Friday, June 28, 2013

Genealogy and Tech: Google and Ancestry

Google Reader disappears on Monday

As they announced back in March the Google Reader app will be retired on July 1st. At the time I said I was going to try NetVibes and TheOldReader and choose the one I liked better. I chose TheOldReader very quickly. I was even very impressed when TheOldReader discovered where some old blogs had gone and moved to.

I've seen an uptick the past few days in people asking for suggestions. Not too surprising. I'm usually in the group that waits to the last minute. Many people are recommending Feedly. However, Feedly still doesn't have a version for Internet Explorer. As I said back in March, I hate IE, but I am restricted to using it for a good portion of my time. I have also heard some complaints that Feedly doesn't have a 'search' function. TheOldReader does have a search function. On the other hand, TheOldReader doesn't have a mobile app. This isn't an issue for me, as I don't like reading blog entries on my iphone. I prefer the larger screen.

Correction: TheOldReader has opened up their API and there is an iPhone/iPad mobile app that works with it. Feeddler. I will need to test it out, even though I think I will still prefer using a computer screen.

While there are other options, depending upon your OS and Browser needs, TheOldReader and Feedly seem to be the favorites.

For quite awhile has been maintaining two separate search engines, one they called New Search, and the other Old Search. They announced yesterday that they are going to stop doing that. But unlike Coca Cola, they aren't retiring New Search. 

An email they sent out yesterday to Old Search users:
Dear John, [I suspect the name was different on different emails] is continuing our efforts to improve the search experience across and will be making changes to our search functionality in the upcoming months. Some features will be added and some will be discontinued. As part of the 2% of our subscribers that use the old search function on the site, we know that you are passionate about the search experience on and we are reaching out to you to get input on potential improvements. We hope you will take the opportunity to share your insights and feedback on our plans.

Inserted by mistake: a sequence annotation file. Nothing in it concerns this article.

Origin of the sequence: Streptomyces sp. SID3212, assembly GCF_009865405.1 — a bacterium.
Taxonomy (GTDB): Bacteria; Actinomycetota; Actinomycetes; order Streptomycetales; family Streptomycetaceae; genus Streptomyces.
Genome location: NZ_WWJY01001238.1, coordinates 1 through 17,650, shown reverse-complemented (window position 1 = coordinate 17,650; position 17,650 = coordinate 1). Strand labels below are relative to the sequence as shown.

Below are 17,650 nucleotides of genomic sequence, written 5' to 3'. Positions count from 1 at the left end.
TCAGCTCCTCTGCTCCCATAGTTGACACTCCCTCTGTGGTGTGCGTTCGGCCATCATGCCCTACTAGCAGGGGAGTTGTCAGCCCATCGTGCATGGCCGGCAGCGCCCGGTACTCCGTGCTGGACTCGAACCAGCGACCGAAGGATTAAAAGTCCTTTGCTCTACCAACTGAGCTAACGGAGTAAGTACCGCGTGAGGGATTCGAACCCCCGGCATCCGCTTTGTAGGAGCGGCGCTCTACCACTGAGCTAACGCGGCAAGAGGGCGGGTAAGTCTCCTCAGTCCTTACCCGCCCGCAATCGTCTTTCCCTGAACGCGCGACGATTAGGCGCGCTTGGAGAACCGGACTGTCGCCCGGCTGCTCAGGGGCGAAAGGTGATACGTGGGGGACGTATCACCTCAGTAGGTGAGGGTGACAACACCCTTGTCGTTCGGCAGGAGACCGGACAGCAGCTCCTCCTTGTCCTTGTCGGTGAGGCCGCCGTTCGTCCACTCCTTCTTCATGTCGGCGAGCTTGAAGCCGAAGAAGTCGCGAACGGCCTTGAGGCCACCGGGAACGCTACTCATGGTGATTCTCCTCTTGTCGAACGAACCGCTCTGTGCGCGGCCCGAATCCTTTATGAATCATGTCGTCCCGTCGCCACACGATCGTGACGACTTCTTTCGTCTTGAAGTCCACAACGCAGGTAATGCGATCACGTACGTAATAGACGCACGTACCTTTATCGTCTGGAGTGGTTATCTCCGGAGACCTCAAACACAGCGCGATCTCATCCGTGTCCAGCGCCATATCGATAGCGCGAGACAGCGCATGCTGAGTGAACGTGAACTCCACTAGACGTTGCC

To identify which areas of the experience we should focus on this year, we have drawn on customer input, usage data, usage patterns and our old search function for inspiration. From all of that, we are looking at making your time on more productive by improving these areas of the search experience in 2013:
  • More relevant search results with the best results at the top
  • Easier refining and control of your search results
  • Keeping a better history of the work you have done
  • Publishing more new content and more corrections to existing content
  • Performance improvements to return results faster
As we begin to make these improvements, we will no longer maintain two separate search systems for the site. Maintaining two systems limits the resources we can use to make improvements and increases the complexity of every improvement we try to make. Additionally, continuing to maintain the two systems limits our ability to direct more investment into other areas like adding more record collections and correcting existing collections.Based on that, as a part of the work this year we will be bringing together the two search experiences into a single search experience on We hope to bring forward the best features of both the old and new search systems into the consolidated experience to facilitate the transition for our users and to improve the overall search experience. We expect to discontinue the old search function as a separate experience within the next 6 months.As a user of the old search feature, we wanted to give you advance notice and let you influence the changes we are making in search. Please take this survey to share your feedback and ideas on key features to improve.Best regards, 
The Product Team

As a former computer programmer, their explanation makes perfect sense, and I am surprised both search options lasted as long as they did.

If they do combine New Search with the best 'features' of Old Search, I think many of the 2% will be happy. I find the layout of the search results in New Search less appealing, and more difficult to navigate. There are complaints that wildcard searches more often return error messages on New Search, and when they do work, yield less complete results than Old Search.  As a former computer programmer I will state, working correctly isn't a 'feature' it's a 'requirement.' But if Old Search ceases to exist, there won't be a way for people to easily discover the results are incomplete.

Other Commentary on the Upcoming Retirement of Old Search

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